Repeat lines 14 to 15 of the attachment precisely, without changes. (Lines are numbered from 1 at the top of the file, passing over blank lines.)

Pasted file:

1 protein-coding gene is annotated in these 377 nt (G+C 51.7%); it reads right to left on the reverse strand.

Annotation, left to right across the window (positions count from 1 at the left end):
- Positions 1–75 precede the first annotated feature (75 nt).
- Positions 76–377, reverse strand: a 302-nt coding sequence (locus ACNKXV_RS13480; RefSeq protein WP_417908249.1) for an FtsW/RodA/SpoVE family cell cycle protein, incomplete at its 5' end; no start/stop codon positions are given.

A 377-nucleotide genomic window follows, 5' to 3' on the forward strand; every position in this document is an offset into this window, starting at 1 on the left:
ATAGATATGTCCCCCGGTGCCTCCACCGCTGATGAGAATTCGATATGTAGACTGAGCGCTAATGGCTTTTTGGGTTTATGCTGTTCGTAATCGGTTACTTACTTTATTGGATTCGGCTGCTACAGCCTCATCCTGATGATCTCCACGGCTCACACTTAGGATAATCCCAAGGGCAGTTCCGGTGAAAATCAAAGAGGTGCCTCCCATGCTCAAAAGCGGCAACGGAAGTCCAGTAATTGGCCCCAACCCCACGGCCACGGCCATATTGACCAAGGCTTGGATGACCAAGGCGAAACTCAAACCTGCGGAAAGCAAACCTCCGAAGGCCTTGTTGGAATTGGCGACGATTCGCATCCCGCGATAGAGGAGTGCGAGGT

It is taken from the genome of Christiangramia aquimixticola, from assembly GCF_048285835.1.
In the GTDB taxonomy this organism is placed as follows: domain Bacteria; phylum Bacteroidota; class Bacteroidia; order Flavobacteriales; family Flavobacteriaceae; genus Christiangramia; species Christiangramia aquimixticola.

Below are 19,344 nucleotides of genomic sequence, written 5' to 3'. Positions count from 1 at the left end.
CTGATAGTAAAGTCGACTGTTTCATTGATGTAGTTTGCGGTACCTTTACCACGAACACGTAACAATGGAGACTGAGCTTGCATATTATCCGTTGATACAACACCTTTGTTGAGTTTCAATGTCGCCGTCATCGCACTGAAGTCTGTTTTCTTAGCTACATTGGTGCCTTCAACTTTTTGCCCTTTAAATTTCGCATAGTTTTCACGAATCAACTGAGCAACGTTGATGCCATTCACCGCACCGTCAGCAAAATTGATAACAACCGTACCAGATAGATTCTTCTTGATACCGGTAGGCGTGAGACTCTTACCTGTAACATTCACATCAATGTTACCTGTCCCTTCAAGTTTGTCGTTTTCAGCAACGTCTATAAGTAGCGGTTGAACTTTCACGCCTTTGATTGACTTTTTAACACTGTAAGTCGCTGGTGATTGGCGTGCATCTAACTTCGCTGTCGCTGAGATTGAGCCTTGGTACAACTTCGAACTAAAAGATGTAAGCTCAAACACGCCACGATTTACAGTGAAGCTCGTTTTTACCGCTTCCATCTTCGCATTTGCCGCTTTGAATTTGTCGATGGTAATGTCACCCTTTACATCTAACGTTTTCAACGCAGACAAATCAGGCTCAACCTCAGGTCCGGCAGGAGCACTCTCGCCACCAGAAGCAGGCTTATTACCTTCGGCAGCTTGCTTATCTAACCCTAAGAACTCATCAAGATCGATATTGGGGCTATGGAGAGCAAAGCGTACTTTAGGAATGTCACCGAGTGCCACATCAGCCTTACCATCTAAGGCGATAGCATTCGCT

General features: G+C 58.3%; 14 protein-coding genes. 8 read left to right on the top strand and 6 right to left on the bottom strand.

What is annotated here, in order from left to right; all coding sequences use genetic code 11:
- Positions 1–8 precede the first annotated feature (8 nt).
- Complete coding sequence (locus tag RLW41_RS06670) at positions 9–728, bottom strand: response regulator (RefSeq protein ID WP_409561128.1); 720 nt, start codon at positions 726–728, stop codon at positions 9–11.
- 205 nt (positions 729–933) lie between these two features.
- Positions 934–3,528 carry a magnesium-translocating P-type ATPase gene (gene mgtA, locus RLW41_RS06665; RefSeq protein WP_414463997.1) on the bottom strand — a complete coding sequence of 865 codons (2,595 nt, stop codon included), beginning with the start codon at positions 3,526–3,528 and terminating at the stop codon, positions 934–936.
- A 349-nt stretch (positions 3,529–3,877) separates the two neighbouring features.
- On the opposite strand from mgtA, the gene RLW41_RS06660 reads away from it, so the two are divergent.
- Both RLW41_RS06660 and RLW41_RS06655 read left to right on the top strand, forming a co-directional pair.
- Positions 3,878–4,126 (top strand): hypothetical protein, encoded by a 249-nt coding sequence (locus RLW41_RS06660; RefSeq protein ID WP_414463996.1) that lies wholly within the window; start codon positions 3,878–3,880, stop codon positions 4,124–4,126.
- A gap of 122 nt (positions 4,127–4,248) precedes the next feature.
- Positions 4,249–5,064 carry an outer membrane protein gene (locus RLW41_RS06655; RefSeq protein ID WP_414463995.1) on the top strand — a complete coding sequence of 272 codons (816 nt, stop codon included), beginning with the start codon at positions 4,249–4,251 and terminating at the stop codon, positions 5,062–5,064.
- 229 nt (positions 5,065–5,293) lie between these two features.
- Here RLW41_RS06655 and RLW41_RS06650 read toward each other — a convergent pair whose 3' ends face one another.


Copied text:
- Complete coding sequence (locus tag RLW41_RS06670) at positions 9–728, bottom strand: response regulator (RefSeq protein ID WP_409561128.1); 720 nt, start codon at positions 726–728, stop codon at positions 9–11.
- 205 nt (positions 729–933) lie between these two features.